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  • May 18, 2019 | 22:43 6 I had a nicely grassed water run for years and always warned the custom spray guy to do his best to miss it. Five or six years of mentioning it to him, he would leave it. Then one summer it was sprayed out and then never ending wet years with water running it is all washed out. Right after seeding is done I have to get this one fixed up and seeded.

    A few other runs I have put fescue just like lawn grass and it works good. Grows short and thick and really holds the dirt in place. I just don't remember what kind of fescue. Reply With Quote
    May 18, 2019 | 23:59 7
    Quote Originally Posted by farmaholic View Post
    Reed canary is like a fucken weed! Carry the seed from hay slough to hay slough with the equipment.

    In my opinion, if you don't get it before stem elongation because it's too wet to get at....all you get is a bunch of long hard stemmy forage when the land is dry enough to support equipment. Damn shit can be as high as tractor tires. I think it's actually shitty feed.
    Cut or graze early If you leave it till September then it’s the consistency of cereal straw. We graze 2-400 acres of slough grass depending if it’s dry enough for the cows to get out there and nail it hard in early June and then again in the fall and it’s great. Reply With Quote
    May 19, 2019 | 05:53 8 Other than quack, which you don't want in your field, my choice would be smooth brome grass. It has rhizomes that will form sod better than most for holding soil in place. Reply With Quote
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  • May 19, 2019 | 06:29 9 Sainfoin. It will establish on those barren, or won out or alkalai hills. Livestock love it. Unlike alfalfa, non-bloat. Richer milk.

    Sainfoin will not tolerate wet feet, though.
    Last edited by parsley; May 19, 2019 at 06:32.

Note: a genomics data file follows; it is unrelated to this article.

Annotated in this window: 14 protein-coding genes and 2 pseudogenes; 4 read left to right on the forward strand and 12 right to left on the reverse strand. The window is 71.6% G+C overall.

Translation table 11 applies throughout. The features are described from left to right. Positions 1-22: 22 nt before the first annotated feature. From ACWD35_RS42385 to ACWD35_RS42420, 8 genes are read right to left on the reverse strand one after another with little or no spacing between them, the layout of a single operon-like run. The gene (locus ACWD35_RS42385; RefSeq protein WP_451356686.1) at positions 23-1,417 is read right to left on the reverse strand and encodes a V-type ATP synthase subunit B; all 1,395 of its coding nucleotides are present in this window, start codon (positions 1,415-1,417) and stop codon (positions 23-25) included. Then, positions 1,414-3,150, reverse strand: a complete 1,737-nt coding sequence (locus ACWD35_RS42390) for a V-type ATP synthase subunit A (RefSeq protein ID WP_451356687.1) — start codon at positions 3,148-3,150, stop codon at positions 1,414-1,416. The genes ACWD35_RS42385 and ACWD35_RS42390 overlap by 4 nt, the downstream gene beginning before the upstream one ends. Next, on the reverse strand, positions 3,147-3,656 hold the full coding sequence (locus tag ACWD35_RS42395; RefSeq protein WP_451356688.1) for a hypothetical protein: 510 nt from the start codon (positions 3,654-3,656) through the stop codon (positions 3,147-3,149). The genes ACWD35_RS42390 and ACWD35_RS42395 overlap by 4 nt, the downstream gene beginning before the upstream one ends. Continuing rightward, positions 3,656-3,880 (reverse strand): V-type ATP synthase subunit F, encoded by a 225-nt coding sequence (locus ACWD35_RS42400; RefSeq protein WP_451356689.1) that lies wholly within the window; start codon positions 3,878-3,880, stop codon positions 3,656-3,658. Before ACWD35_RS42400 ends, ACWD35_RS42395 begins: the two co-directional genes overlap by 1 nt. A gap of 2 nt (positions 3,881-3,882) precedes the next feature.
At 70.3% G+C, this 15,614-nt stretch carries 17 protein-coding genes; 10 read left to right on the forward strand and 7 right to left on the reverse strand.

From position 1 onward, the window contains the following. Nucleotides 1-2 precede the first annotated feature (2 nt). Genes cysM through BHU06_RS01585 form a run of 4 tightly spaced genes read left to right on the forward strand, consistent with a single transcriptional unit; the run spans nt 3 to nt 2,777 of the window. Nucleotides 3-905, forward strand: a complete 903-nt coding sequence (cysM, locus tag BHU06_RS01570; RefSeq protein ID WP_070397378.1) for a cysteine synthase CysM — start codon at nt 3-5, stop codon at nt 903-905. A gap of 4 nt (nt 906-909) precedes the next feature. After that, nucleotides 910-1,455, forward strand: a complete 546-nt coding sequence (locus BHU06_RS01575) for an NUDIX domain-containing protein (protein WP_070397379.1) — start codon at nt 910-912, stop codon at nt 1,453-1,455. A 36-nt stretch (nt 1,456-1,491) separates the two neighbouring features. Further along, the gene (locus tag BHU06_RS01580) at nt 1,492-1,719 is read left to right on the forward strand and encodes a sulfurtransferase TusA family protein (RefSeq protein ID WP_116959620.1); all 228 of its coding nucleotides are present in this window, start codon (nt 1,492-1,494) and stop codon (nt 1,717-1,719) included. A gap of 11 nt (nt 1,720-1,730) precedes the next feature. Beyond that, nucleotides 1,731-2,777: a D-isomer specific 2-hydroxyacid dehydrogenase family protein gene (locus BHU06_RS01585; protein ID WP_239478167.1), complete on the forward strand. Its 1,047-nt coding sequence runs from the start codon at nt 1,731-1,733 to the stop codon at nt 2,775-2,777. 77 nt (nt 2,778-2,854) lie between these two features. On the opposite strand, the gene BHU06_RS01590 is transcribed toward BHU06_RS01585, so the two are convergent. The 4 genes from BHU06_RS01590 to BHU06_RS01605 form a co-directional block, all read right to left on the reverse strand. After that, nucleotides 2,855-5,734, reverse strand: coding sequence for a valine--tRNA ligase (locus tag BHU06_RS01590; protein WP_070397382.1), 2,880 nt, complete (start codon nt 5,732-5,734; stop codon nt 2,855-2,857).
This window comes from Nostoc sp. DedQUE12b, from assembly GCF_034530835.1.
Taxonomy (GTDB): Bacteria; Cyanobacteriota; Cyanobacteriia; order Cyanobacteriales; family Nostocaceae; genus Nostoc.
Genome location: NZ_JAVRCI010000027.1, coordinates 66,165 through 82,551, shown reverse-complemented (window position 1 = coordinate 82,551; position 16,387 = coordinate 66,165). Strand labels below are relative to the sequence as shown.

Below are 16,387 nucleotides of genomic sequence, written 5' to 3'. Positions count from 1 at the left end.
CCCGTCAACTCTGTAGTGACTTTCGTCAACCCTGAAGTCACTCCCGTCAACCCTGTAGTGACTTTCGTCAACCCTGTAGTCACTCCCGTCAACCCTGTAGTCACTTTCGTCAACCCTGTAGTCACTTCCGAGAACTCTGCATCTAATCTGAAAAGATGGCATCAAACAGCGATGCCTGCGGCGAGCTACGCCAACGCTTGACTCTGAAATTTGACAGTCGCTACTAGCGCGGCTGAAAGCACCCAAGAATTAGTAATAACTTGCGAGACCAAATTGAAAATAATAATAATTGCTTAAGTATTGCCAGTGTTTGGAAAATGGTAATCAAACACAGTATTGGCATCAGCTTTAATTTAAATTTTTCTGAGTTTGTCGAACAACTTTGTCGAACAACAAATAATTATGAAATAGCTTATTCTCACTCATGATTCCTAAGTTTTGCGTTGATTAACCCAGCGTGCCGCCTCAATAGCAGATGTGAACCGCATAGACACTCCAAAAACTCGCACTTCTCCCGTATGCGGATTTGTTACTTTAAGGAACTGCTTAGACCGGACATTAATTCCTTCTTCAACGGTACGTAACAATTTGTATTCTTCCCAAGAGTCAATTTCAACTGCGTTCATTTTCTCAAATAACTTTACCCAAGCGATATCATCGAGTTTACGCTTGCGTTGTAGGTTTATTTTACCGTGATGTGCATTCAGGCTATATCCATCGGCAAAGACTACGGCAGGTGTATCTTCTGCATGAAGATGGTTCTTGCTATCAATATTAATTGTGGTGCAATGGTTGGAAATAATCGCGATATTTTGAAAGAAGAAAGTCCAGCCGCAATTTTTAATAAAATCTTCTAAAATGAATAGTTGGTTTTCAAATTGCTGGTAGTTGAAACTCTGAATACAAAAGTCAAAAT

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    May 19, 2019 | 07:24 10 Don't think you'd beat quack grass for that job - if your sprayer technology allows you to contain it there I see no reason not to use it.
    You guys are tough on Reed Canary, it's an awesome species if managed properly. As woodland said graze it early and immature, we usually go a couple passes over it in early summer then let it mature and come back onto it after a killing frost and the cows will eat the whole plant no matter how mature it is. In terms of yield it's like a free perennial version of corn. Reply With Quote
    May 19, 2019 | 09:48 11 I think the Creeping Red Fescue suggestion is the way I would go.

    Use some Annual Rye grass to cover ground in first year.

    Might be worth watering
    Last edited by shtferbrains; May 19, 2019 at 09:50.
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    Blaithin's Avatar May 19, 2019 | 10:10 12 https://www.brettyoung.ca/professional-turf-and-reclamation/seed/native-grasses

    Mountain Brome and Green Needlegrass are probably the two better suggestions based on that list. Gives you some other ideas though, and what kind of soil and moisture they prefer. Reply With Quote
    May 19, 2019 | 12:09 13 Any of those rhizome type grasses Braveheart recommended.On side hill Kentucky blue,creeping red fescue,rhizome type brome would all do the trick.Besides that natural quack grass lol. Reply With Quote